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Last updateTue, 18 Sep 2018 1pm

A play set in a 1940s radio station in Chicago—now, how much opportunity for fun is that?

Playwright Tony Padilla is directing the world premiere of his The Thespian Radio Hour at the Pearl McManus Theatre at the Palm Springs Woman’s Club, on behalf of the Desert Ensemble Theatre Company. Padilla has been lauded for his plays, receiving the Desert Theatre League’s Bill Groves Award for Outstanding Writing and the Joan Woodbury Mitchell Award for his impact on local theater—and he’s received international recognition as well.

The writing here is solid. Padilla uses the stereotypes of early radio personalities to make his case. Linda Cooke, for example, plays crusty producer Agnes Cohen, who fusses and worries about everything, endlessly bossing everyone around. Her sidekick, the youthful Steve Randy, played by Nick Wass, is the unappreciated kid who directs the actors and narrates the broadcast and writes the scripts and commercials (while trying to date every girl in the cast) … because that’s how it was done back then. Larry Dyekman is Hamilton Sterling, the suavely aging debonair matinee idol, complete with ascot. Bonnie Gilgallon (an Independent contributor—my fellow theater reviewer!) is Ellen Haze (not Helen Hayes, as everyone has to find out), a voluptuous but fading femme fatale actress with the greatest legs who is battling the passing of the years, but who has learned bags of showbiz tricks along the way. Kelley Moody is cute and perky newcomer ingénue Lilly Darling—talented, ambitious and untroubled by scruples that might prevent her from forging ahead in her career. Hal O’Connell very believably plays a serious businessman, Waldo Burns, whom we don’t meet until the second act—but he is the great hope of the rest of the cast, as he is considering sponsorship of the show which would save all their jobs (and sponsorship is still a huge concern in radio even today).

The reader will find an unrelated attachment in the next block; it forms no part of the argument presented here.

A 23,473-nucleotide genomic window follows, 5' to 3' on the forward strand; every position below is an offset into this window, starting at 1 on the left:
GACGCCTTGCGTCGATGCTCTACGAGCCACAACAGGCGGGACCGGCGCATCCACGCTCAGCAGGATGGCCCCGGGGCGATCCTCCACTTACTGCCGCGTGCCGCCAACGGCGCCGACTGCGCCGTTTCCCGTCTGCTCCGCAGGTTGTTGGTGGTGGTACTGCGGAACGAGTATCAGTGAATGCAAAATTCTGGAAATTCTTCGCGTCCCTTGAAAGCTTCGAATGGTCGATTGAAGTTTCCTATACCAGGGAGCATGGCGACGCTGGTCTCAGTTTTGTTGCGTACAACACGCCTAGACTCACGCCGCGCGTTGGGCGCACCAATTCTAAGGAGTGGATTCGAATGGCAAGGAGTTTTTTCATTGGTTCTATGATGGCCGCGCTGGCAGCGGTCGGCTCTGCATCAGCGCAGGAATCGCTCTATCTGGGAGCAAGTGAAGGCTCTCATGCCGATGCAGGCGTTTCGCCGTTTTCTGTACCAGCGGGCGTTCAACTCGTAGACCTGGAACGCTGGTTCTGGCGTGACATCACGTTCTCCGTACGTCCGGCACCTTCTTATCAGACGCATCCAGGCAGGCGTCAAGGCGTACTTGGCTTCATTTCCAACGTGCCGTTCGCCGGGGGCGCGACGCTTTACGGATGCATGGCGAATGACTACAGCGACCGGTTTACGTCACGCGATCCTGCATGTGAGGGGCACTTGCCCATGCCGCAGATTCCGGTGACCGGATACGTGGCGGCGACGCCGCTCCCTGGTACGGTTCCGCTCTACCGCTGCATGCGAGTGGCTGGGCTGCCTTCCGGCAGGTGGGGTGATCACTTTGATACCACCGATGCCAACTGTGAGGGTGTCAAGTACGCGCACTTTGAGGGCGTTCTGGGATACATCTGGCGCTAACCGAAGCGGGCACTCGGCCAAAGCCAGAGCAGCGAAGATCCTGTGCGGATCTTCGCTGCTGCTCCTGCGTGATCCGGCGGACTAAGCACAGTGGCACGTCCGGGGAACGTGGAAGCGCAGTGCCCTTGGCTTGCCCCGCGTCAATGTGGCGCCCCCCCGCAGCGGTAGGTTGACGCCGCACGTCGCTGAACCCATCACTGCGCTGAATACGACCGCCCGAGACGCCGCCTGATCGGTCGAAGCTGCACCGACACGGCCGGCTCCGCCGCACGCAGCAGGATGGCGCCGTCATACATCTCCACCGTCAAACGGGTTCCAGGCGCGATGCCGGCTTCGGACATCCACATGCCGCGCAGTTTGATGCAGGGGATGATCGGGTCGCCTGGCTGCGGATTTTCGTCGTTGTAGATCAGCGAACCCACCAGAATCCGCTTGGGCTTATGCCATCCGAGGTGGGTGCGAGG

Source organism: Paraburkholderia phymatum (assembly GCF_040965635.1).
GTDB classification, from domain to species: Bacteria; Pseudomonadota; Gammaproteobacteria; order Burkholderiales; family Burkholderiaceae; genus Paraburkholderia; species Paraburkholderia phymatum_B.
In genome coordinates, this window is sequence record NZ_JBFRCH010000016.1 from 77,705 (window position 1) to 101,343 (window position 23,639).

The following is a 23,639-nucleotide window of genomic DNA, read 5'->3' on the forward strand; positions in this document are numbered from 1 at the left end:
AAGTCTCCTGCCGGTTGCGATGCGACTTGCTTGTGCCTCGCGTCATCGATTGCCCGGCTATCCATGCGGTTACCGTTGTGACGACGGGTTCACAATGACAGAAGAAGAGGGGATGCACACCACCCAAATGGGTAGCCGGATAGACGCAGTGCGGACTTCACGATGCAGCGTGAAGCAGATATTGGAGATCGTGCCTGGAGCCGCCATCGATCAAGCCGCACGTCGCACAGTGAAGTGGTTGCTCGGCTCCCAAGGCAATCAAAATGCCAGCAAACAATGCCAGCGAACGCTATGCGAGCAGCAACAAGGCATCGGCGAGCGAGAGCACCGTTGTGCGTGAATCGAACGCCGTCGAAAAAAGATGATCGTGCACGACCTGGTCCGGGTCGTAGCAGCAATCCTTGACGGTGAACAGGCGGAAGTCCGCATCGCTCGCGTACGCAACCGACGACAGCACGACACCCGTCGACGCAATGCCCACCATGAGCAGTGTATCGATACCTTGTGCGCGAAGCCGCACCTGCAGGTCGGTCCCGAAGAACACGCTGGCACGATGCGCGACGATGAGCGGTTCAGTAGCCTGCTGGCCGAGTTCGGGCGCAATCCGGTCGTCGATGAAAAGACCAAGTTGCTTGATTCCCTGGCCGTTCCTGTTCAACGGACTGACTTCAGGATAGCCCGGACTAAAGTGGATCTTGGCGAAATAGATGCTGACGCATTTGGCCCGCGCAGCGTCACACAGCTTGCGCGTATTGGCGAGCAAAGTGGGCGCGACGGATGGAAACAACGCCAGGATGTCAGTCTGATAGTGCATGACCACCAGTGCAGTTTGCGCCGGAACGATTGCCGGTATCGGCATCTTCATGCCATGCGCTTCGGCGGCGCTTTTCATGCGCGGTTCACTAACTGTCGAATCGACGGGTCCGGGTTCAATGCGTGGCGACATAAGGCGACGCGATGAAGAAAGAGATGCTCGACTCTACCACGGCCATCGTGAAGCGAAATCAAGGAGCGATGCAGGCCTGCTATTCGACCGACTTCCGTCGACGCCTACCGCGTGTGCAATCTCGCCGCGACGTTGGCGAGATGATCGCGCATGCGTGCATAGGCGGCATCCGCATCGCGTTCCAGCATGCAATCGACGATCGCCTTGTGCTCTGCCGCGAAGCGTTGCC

While the writing in this world premiere play is indeed solid, Padilla missed a great opportunity for comedy through revealing these radio actors’ real names. Some can be terribly funny. Perhaps the best example ever was author Paul Gallico’s character, a wannabe actress called Pamela Penrose, but whose mail still came addressed to “Enid Snite” (say it out loud). It’s no secret that most of our old movie stars changed their names to WASP pseudonyms. We all know that Tony Curtis was Bernie Schwartz, Kirk Douglas was Issur Danielovitch, John Wayne was Marion Robert Morrison, Cary Grant was Archibald Leach, and so on. Plus, in the world of radio, it was (and sometimes still is) customary for announcers to use “air names” rather than their real names, so they could change monickers when they changed jobs.